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Alzheimer's Rosh Hashanah Lesson

Alzheimer's Rosh Hashanah Lesson

The most important lesson I learned from Sholom still sends me shivers, nearly three decades since his passing.

by Shmuel Zev Hakohen

Sholom was truly exceptional. He had been a well known scholarly rabbi in his earlier years who had lectured widely and participated in leading rabbinic forums in America. He had a vast array of experiences and, upon retirement, was not encumbered by demands on his time. The only catch was that Sholom was fighting a losing battle against Alzheimer's.

I entered Sholom's life through a back door. His devoted wife patiently dressed him and brought him to services at our synagogue each morning. This had been part of his life in healthier years and she hoped that the familiar environment would slow down his decline. At the end of the prayer service, she waited patiently for her husband to come outside. Sholom could barely get up by himself and was too disoriented to find his way to the door. That was the task I volunteered for.

During the 18 months that I helped Sholom, I saw a lot. Alzheimer's peels away the protective layers of personality we build around ourselves, revealing the inner core. Sholom sported a heart-warming smile when he saw me in the mornings. He chuckled in happiness as he stopped to watch children scamper about the streets. He banged on his chair loudly during prayer services, and when someone feigned piety he repeated out loud, "It is meaningless." I was amazed how Sholom, bereft of ability to read or intelligently communicate, could nonetheless pick up the incongruity of someone else's behavior. It was the only time I saw him get mad or frustrated.

I also learned from Sholom how to be patient. I learned how things are not in my control. I learned how to pray, as I asked God to help motivate my heavy friend to try and stand up so we could leave the synagogue and go home. I learned that earnest prayers are answered, and insincere ones are not.

But the most important lesson I learned still sends me shivers, nearly three decades since Sholom's passing.

I learned from Sholom that our true identity is only what we have truly incorporated into ourselves.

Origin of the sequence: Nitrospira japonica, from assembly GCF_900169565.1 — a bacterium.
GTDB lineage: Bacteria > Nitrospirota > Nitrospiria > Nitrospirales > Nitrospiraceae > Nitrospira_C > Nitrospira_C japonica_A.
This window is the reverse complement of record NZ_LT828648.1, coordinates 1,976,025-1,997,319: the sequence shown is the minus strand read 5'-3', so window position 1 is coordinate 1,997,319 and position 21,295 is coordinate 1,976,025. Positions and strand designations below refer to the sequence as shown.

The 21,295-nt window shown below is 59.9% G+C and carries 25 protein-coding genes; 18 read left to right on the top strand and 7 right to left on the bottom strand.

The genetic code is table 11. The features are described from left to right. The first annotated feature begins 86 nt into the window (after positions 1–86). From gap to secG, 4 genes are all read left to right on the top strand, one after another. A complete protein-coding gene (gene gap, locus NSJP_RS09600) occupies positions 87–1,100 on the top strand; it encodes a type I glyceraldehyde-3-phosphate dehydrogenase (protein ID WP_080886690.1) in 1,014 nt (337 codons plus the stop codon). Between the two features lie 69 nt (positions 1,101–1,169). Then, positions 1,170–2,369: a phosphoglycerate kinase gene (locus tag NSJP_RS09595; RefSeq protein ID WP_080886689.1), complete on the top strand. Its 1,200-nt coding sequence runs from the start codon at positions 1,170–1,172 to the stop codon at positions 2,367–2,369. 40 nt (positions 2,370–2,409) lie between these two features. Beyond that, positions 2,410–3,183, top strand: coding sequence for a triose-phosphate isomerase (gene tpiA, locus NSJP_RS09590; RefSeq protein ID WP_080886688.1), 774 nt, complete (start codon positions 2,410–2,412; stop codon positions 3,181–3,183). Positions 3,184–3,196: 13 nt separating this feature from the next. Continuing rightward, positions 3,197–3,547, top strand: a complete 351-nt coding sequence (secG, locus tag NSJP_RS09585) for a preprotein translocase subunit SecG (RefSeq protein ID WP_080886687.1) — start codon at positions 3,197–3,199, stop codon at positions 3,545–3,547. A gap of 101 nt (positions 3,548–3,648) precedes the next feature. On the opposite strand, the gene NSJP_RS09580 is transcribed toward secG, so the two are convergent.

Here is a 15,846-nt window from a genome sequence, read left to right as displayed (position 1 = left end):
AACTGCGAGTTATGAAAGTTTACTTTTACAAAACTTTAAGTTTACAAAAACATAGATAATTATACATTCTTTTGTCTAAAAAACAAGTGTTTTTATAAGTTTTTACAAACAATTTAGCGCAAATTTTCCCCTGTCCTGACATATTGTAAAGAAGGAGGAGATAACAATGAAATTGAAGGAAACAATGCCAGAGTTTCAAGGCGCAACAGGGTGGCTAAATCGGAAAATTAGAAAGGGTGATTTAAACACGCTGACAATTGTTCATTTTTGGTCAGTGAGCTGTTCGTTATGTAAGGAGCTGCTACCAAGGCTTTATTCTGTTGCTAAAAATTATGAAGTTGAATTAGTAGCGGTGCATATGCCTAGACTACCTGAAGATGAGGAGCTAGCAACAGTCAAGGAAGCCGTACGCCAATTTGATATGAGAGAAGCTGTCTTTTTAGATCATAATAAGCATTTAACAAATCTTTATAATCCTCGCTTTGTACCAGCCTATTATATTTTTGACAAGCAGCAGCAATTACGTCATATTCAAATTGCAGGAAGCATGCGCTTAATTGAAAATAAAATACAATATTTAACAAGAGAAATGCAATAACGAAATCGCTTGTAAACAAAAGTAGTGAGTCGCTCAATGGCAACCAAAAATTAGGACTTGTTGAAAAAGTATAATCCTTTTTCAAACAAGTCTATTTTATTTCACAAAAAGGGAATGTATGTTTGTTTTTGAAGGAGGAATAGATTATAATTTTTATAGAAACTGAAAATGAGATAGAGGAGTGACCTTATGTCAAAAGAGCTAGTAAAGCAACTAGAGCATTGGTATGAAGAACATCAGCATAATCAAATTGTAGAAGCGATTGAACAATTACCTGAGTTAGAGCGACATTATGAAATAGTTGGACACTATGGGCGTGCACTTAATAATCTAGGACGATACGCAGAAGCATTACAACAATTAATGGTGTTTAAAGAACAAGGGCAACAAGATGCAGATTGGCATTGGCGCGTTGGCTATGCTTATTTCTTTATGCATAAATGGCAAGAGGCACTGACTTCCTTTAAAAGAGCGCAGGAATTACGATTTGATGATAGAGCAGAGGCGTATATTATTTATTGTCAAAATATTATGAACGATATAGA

The rabbis say that a person can be recognized by his "wallet, anger, and alcoholic beverage." These are the times the individual's true priorities are apparent. What does he spend his money on? What makes him angry? How does he behave when under the influence of alcohol? Stripped to the core, it's the practical actions that define the person.

Alzheimer's also robs the intellect, leaving the base soul intact. I learned from Sholom that our true identity is only what we have truly incorporated into ourselves.

Soon it will be Rosh Hashanah. God peers into our heart, and assesses our inner drives and motives. Are we where we want to be? Are we really even what we think we are? Are we attempting to bridge the gap, to reconcile our ambitions and reality?

As we stand stripped of our exterior veneer before our omniscient God, the question of who are you really is answered in the Heavenly court. Let's hope we will not be embarrassed. It's still not too late to consider the question and work on making necessary changes.

Published: September 20, 2008


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Visitor Comments: 7

(7) stroke survivor, October 3, 2008 2:16 PM

Thanks for an article about the disabled at this time of year

As a stroke survivor, I've been frustrated by some of the articles I've seen recently discussing the Yomim Noraim -- there are things that my disabilities prevent me from doing, even including tefilah (in shul), teshuvah (I can't apologize if I don't realize or remember if I've done something wrong) and tzedakah (because my income is so limited and I'm still paying off huge medical bills.) This article helped answer a question that's been bothering me as I davened at home on Rosh Hashanah -- are my efforts good enough? Thank you, Rabbi, for reassuring me that Hashem will look past my inability to do certain things and accept what I do offer, as best I can. And I am so grateful to Hashem for all his goodness to me, and I know that He will continue to be with me thru these challenging times.

(6) Linda Pyne, September 29, 2008 8:07 AM

journey with my mum and Alzheimer's.